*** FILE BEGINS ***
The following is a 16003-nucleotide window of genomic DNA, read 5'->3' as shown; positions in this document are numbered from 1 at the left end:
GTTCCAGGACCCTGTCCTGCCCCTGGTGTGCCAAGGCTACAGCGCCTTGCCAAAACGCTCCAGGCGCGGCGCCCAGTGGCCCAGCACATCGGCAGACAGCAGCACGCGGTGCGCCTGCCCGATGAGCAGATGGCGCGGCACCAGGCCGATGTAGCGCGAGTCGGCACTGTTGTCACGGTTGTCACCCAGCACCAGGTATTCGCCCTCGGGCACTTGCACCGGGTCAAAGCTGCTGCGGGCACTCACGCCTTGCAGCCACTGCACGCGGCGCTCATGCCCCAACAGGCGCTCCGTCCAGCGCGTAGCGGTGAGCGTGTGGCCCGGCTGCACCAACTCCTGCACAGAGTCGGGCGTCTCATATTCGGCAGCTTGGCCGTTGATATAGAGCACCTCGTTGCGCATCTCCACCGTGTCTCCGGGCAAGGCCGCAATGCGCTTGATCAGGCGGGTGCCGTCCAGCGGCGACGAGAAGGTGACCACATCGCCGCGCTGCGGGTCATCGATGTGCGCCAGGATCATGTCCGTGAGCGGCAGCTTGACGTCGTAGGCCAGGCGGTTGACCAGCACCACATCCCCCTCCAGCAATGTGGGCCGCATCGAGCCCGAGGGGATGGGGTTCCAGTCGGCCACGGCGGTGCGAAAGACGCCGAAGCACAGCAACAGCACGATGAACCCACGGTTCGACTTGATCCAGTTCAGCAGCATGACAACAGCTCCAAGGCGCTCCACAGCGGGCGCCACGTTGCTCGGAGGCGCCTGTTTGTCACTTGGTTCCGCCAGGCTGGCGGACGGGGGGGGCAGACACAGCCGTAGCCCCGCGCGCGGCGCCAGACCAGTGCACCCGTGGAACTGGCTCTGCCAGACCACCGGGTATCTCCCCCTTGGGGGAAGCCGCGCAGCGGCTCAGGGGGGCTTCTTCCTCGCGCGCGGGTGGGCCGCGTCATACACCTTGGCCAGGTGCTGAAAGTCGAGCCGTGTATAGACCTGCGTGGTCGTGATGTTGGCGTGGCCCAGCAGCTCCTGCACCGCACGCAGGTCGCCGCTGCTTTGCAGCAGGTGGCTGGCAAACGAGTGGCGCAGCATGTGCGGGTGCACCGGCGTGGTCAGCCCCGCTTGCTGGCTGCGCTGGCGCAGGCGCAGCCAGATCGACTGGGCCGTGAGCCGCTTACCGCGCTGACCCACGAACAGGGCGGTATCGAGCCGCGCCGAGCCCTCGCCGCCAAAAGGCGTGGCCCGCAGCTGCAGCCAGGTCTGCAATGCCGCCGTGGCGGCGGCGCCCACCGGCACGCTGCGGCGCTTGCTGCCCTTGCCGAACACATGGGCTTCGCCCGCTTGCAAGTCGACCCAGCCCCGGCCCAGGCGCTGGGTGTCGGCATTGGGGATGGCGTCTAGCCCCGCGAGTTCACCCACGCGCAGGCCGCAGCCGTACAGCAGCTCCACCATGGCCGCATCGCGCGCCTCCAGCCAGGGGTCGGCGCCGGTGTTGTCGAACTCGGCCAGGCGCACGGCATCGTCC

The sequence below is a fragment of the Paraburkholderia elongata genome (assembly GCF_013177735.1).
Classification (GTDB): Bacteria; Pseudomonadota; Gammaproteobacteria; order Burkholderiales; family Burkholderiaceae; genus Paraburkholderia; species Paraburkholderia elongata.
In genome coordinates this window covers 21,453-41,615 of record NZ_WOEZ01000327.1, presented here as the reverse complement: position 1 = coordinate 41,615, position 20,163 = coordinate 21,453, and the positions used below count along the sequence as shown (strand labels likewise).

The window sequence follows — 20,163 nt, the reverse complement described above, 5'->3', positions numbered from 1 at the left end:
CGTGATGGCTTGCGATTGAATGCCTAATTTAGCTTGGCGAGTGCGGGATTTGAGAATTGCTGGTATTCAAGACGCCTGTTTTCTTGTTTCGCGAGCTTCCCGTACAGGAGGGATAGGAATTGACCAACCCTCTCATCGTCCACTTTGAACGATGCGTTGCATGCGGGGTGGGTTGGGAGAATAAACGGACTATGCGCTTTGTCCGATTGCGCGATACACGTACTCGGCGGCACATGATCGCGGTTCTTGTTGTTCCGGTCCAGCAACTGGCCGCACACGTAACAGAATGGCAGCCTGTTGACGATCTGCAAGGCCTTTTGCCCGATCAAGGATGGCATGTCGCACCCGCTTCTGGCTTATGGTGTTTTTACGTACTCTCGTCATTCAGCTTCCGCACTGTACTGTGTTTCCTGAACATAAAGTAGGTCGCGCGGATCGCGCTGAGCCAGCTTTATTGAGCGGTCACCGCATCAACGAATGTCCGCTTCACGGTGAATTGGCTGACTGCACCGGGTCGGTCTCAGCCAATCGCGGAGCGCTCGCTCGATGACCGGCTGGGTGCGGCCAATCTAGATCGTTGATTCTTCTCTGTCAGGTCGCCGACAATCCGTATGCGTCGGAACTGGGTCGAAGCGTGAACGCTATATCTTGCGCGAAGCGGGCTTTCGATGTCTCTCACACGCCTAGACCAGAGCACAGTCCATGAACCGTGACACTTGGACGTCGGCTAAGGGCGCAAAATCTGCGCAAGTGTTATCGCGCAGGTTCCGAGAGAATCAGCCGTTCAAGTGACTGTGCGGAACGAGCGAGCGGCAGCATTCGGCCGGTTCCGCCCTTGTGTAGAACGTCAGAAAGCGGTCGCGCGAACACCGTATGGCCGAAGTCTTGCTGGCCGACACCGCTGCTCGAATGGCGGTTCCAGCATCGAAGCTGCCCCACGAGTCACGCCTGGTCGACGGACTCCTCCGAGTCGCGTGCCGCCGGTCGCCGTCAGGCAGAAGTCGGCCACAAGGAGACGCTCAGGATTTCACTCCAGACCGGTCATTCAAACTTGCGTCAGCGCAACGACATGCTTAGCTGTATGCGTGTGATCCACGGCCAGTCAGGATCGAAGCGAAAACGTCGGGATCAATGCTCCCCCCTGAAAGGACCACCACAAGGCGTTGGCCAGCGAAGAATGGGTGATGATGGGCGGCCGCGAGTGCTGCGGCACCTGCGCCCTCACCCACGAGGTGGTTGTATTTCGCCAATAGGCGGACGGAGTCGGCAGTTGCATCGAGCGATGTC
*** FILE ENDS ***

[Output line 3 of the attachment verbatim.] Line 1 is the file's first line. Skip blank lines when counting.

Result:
The sequence below is a fragment of the Paraburkholderia elongata genome (assembly GCF_013177735.1).